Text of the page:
by J. L. Shastri | 1970 | 616,585 words
This page relates “greatness of jyotirlinga mahakala” as found in the Shiva-purana, which, in Hinduism, represents one of the eighteen Mahapuranas. This work eulogizes Lord Shiva as the supreme deity, besides topics such as cosmology and philosophy. It is written in Sanskrit and claims to be a redaction of an original text consisting of 100,000 metrical verses.
The sages said:—
1. O most intelligent one, please mention again the greatness of the Jyotirliṅga Mahākāla, the protector of his devotees.
2. O brahmins, listen with interest to the devotion enhancing greatness of Mahākāla, the protector of the devotees.
5. Once the liberal-minded Gaṇa-chief Maṇibhadra, gave him the great jewel Cintāmaṇi, out of pleasure.
6. The jewel was as brilliant as the sun. It shone like Kaustubha. It blessed auspiciously when meditated upon, heard of or sighted.
7. Any thing made of bell-metal, copper, tin or stone touched with its brilliant surface turned into gold.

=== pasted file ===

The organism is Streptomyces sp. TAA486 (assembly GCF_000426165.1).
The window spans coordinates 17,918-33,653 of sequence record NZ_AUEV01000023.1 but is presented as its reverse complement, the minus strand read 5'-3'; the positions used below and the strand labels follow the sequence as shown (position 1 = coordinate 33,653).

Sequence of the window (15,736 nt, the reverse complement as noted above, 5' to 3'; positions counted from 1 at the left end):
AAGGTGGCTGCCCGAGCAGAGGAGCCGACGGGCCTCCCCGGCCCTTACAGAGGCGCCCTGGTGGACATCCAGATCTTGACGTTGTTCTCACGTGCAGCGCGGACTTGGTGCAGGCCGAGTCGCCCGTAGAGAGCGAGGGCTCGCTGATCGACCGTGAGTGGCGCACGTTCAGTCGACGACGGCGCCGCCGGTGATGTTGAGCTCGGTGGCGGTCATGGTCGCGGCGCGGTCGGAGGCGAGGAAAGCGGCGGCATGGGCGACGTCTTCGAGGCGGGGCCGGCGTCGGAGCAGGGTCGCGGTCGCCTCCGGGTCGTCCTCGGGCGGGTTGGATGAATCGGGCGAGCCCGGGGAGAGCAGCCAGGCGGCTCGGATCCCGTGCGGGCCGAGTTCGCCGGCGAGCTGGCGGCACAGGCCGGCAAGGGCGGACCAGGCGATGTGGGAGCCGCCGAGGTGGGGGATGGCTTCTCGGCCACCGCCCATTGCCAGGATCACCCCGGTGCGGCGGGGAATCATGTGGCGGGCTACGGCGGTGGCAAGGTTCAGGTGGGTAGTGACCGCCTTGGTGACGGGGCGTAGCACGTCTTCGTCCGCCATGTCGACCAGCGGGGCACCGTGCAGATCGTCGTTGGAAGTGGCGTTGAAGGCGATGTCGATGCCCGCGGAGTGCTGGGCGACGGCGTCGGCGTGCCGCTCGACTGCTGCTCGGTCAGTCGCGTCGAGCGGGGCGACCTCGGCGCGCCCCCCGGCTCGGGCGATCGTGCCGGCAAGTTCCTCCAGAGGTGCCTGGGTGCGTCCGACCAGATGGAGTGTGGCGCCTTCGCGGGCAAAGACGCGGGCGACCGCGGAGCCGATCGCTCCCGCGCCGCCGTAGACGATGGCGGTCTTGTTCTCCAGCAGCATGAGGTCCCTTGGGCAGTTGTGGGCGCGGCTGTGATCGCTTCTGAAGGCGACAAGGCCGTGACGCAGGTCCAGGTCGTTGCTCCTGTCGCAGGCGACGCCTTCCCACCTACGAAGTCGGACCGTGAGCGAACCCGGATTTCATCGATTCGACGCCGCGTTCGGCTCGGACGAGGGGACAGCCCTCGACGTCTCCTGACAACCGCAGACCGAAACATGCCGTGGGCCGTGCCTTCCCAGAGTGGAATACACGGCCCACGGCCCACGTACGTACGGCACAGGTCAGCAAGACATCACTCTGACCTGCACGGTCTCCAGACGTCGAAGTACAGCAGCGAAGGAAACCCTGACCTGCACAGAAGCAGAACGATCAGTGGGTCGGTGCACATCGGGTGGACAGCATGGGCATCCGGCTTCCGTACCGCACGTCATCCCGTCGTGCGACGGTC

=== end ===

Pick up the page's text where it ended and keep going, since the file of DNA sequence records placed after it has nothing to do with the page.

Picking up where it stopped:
8. Wearing that gem round his neck the king Candrasena, dependent on Śiva shone well like the sun in the midst of gods.
9. On hearing that the excellent king Candrasena had the Cintāmaṇi round his neck, the kings on the earth were agitated in their hearts due to greed.
10. The kings ignorantly trying to rival with him, begged of Candrasena, that jewel secured from the god. They used various means to get the jewel.
11. O brahmins, the importunity of the kings was rendered futile by Cmdrasena, a staunch devotee of Śiva.
12. Disappointed and offended thus by him the kings of all the lands became wrathful against him.
13. Then the kings fully equipped with the four types of armies attempted to conquer Candrasena in the battle.
14. They joined together, consulted and conspired with one another. With a vast army they laid siege to the four main gates of Ujjayinī.
15. On seeing his city thus attacked by the kings, the king Candrasena sought refuge in Mahākāleśvara.